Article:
It said on its website: "Our thoughts and prayers are with those on board flight MH17, as well as their families and loved ones."

Foreign Secretary Philip Hammond has called for an international investigation to establish what happened to Flight MH17 when it crashed into territory held by pro-Russian separatists.

Speaking at the Foreign Office following emergency talks with ministers and officials, Mr Hammond said they were still working through the passenger data to establish exactly how many Britons there were.

"I'm deeply shocked by this appalling incident and I send my heartfelt condolences to all those who may have lost family and friends. We're determined to get to the bottom of understanding what has happened here," he said.

"As yet we do not have any definitive information about how this incident occurred and I don't want to speculate at this stage. We believe that there must be a UN-led international investigation of the facts."

He said Britain was prepared to make Air Accident Investigation Branch assets and specialists available to assist an investigation.

The Government's emergency committee (Cobra) is expected to meet today to discuss the situation. The United Nations Security Council will hold an emergency meeting on Ukraine today, scheduled for 3pm British time.

US secretary of state John Kerry called for a credible investigation, saying: said: "We are horrified by the crash of Malaysia Airlines flight MH17. There are no words adequate to express our condolences to the families of the nearly 300 victims,

"We offer our sympathies and support to the governments of Malaysia and the Netherlands at this difficult time, as well as to all those whose citizens may have been on board. We are reviewing whether any American citizens were aboard the flight.

"The United States government remains prepared to assist with a credible, international investigation any way we can, and we will continue to be in touch with all relevant partners as we seek the facts of what happened today."

US vice president Joe Biden said, however, it did appear the aircraft had been shot down - while US officials said their intelligence analysis showed it had been hit by a surface-to-air missile.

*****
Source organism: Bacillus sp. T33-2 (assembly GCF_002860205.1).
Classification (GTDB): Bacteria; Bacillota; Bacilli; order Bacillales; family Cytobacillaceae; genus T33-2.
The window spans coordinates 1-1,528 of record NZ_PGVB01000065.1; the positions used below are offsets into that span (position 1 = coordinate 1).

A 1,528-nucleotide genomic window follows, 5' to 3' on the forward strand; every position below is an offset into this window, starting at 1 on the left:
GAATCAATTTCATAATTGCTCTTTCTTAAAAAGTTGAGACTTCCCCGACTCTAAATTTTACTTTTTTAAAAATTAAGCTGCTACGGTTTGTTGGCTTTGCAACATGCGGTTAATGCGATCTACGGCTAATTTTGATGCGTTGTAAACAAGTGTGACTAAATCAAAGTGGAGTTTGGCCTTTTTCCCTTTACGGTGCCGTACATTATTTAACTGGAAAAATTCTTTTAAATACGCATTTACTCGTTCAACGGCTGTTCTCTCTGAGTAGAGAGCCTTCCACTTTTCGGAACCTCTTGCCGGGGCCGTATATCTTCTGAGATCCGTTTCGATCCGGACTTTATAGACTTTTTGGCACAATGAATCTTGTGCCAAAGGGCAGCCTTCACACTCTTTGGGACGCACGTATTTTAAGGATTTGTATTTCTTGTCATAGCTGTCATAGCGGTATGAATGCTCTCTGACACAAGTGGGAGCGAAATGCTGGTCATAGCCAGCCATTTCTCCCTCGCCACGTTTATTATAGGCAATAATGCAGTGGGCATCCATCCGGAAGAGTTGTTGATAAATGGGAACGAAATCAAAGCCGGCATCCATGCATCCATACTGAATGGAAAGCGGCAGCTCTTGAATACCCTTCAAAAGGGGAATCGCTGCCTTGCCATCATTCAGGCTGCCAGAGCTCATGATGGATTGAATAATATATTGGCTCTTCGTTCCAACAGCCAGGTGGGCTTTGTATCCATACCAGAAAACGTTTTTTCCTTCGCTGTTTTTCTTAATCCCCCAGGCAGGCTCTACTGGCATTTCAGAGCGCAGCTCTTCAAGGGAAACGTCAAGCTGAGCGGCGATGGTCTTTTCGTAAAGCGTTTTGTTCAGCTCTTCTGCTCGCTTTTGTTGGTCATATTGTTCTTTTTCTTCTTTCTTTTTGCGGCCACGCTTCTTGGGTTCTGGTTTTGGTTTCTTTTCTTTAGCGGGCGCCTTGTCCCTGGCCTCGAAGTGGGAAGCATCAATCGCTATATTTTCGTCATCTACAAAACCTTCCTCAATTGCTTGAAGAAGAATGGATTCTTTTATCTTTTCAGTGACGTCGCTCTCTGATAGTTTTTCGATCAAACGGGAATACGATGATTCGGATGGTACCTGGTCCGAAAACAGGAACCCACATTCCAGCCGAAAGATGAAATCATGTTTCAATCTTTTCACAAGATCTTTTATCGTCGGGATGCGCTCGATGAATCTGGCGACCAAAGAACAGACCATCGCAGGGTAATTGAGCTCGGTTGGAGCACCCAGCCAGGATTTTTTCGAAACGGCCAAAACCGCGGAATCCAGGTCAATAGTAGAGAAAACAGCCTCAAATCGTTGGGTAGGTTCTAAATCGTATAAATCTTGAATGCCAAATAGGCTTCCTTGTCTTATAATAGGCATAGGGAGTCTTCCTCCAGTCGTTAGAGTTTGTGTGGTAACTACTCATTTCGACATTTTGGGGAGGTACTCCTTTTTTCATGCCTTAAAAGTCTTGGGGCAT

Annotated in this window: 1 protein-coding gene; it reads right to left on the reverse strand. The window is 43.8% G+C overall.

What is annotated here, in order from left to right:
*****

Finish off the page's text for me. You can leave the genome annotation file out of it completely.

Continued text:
"I say 'apparently' because we don't actually have all the details. I want to be sure of what I say. Apparently, have been shot down. Shot down, not an accident. Blown out of the sky," Mr Biden said.

His position was echoed by Australian prime minister Tony Abbott, who condemned the downing of flight MH17 as "a grim day for our country...and a grim day for our world" during an address to the country's parliament, The Sydney Morning Herald reported.

Suggesting the plane had been shot down "it seems by Russian-backed rebels", he said that "as it stands, this looks less like an accident, than a crime".

He added: "Let me conclude with this: the bullying of small countries by big ones, the trampling of justice and decency in the pursuit of national aggrandisement and reckless indifference to human life should have no place in our world."

Mr Abbott also told radio station Fairfax Radio 3AW that if the plane had been shot down by a missile supplied by Russia, then ''Russia bears a heavy share of responsibility'' for the disaster. He called for the perpetrators to "swiftly be brought to justice".

Ukraine's UN ambassador Yuriy Sergeyev tweeted after the crash that "Ukraine will present the evidence of Russian military involvement into the Boeing crash. This crime should be fully investigated".

The disappearance of the airliner from the radar screens as it flew over eastern Ukraine prompted immediate allegations and counter-claims, with the government in Kiev and the separatist rebels blaming each other.

The rebels insisted that they did not have the equipment capable of bringing down an aircraft which was flying at such high altitude at more than 30,000 feet.

But Ukraine's security services produced what they said were two intercepted telephone conversations that they said showed rebels were responsible.

In the first call, the security services said, rebel commander Igor Bezler told a Russian military intelligence officer that rebel forces shot down a plane yesterday.

In the second, two rebel fighters - one at the scene of the crash - said the rocket attack was carried out by a unit of insurgents about 15 miles north of the crash site.

Graphic images from the crash scene near the village of Grabovo showed a pall of thick smoke hanging above the site and bodies among the charred wreckage.